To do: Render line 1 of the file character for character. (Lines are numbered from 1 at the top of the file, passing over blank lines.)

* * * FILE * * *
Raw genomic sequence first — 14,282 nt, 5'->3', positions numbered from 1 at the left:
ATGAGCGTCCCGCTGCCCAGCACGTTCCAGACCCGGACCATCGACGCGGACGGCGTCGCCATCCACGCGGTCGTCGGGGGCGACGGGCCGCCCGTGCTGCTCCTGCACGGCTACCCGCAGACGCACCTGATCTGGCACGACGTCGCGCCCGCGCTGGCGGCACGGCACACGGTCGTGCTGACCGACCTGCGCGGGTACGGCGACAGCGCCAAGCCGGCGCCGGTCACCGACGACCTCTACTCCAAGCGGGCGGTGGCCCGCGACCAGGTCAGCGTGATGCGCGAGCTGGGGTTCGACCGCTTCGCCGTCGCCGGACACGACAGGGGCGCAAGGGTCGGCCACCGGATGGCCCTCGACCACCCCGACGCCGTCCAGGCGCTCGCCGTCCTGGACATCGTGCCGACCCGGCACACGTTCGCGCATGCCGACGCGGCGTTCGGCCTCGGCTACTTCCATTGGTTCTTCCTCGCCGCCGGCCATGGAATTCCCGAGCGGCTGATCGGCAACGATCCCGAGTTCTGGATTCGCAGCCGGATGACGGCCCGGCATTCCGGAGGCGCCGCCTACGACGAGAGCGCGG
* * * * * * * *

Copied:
Raw genomic sequence first — 14,282 nt, 5'->3', positions numbered from 1 at the left: